• TA152H - Wednesday, July 11, 2007 - link

    Oh boy. Useful to know this. I guess I will wait to buy them.

    You're a lot more forgiving than I am. I really hate hard drive failures, because they take so long to recover from. It's the worst type of failure in my opinion. And also, because I'm stupid and go a few days without doing a proper backup sometimes. So, for hard disks, I value reliability more than any other part (except maybe the power supply, which tends to screw up a lot of things further down the food chain).

    The replacement policy shows that Samsung doesn't quite get it. They don't seem to understand how important reliability is, or how important it is to get someone up and running again as quickly as possible. I always carry a spare or two if it's for a RAID array, but Samsung is selling these to residential people too, and no one likes being without their computer, and they aren't going to keep spare hard disks.
    Reply
  • natebsi - Thursday, July 12, 2007 - link

    It's not that I'm forgiving, its more that I've excepted the fact(or at least high probability) that any hard drive I buy today, from any manufacturer, will fail. Maybe tomorrow, maybe the next day, maybe 5 years from now.
    So as a consequence, I am extremely diligent about backing up my data. I use both RAID and a backup service from mozy.com for the most important data.
    Also, I hear a lot of talk about how "Maxtor sucks!" or "Seagate sucks" or "<insert manufactuer> sucks!". The simple fact of the matter is: Without factual data from the hard drive makers themselves, there will NEVER be any method of determining which hard drive manufacturers are the most reliable. And none of them will ever produce that data for obvious reasons.
    Case in point: I've had more hard drives than I can even remember in the last 15+ years, and I truly can't think of "the best manufacturer". Every time I've thought I had a great series of drives, I had failures at some point that made me rethink it. So...... backup, backup, backup, and go with the company that provides the best warranty, service, etc. Which, IMHO, ain't Samsung.
    Reply
  • TA152H - Thursday, July 12, 2007 - link

    Well, you have some factual data from Seagate, look at their warranty.

    Hard drives can fail, but I have had none from Seagate fail, and this included drives over 5 years old, actually, some over 10. And this goes back to the ST-255 and ST-251, although you'd have to low level them every few years because they were steppers. Crashtors I never bought, but they were so widely recognized as bad, it was way past anecdotal. IBM's drive problems were also not anecdotal, they were widely publicized and even recognized by IBM. Western Digital's were similar, although I don't remember exactly what Western Digital did to fix it. I had bought two of their drives around that time, and both died as well. So, it's not just people blabbing, some of it is very clearly bigger than that. I have never seen Seagate get into that situation, and they sell a lot of drives.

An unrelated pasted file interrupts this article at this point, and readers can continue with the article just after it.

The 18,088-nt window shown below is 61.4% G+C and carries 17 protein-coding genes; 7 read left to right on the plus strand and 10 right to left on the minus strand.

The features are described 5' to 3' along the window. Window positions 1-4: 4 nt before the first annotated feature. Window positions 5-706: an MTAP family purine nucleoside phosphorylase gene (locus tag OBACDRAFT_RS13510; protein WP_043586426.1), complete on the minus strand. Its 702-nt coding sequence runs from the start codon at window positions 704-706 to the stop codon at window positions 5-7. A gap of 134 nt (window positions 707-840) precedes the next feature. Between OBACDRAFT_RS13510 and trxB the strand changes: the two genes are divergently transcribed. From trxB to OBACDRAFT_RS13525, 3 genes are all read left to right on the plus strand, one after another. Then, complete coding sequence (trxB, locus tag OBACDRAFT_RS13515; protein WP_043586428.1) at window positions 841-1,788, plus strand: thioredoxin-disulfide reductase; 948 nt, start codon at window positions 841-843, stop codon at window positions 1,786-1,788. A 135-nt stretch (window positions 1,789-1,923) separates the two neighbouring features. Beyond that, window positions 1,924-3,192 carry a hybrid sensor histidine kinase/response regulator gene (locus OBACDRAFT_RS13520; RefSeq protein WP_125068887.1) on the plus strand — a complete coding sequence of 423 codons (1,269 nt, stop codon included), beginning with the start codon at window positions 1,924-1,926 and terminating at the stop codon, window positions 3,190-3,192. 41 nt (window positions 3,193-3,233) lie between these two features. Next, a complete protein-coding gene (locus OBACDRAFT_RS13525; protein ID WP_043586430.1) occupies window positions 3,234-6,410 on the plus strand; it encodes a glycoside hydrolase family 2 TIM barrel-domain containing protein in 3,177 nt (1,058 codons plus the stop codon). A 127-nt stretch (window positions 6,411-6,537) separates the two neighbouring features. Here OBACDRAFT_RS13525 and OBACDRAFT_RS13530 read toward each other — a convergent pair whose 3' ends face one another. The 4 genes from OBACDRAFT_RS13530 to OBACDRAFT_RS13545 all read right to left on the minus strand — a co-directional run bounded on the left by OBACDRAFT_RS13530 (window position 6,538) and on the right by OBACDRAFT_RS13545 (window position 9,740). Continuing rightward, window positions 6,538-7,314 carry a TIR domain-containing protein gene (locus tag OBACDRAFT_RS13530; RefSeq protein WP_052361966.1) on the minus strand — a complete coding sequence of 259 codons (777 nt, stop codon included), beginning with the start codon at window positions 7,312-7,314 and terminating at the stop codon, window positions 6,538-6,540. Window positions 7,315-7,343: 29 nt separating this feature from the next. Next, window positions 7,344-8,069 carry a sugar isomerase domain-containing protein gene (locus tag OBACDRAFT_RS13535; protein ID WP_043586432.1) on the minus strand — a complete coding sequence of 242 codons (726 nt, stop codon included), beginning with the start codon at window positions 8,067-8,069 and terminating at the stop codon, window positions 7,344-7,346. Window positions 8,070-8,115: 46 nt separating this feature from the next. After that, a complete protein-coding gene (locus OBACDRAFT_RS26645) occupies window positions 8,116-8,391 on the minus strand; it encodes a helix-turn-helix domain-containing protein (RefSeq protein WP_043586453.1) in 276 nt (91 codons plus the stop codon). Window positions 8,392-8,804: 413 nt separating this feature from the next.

I actually did have a Seagate fail, but it was some 10K monster made in the 1990s, and it was left in a garage for about three years. I can't really blame it for that, it probably got stepped on and kicked and slept on by a raccoon. But, it worked before it's garage experience. Having used well over 200 Seagate hard drives over the years, just my own, not for a company, that's not a bad success rate, especially since the ones in my main machines I don't change often. The one on this machine is from 2001, and doesn't make a sound and is on 24/7. Try that with a Samsung.

    I do agree, back up early and often. I forget to sometimes though, I wish I didn't, but I do. You really have no control over it, it can happen any time, so the only way to address that truly is to make sure the impact of it happening is limited. But, I'm a moron, I don't do it as often as I should, and I just don't seem to be able to get into the habit of it.
    Reply
  • Gary Key - Tuesday, July 10, 2007 - link

    I am not too impressed with the Hybrid drives and Vista right now. ;) We will have that review up next week. Reply
  • crimson117 - Monday, July 9, 2007 - link

    How do I read the full blurb? On the main page, I see
    quote:

    "Our first look at Samsung's latest SpinPoint T166 drive reveals a quick and affordable drive... oh yeah, did we.."

    but I can't find anywhere that shows the remainder of the text. It's not anywhere in the article.
    Reply
  • crimson117 - Monday, July 9, 2007 - link

    I found the whole blurb when I do a search for the article. Reply
  • Frumious1 - Monday, July 9, 2007 - link

    If you click on the storage header that will take you to a page where you can see all the intro text for those articles - same goes for the other areas, of course. Not like it really matters much, does it? Reply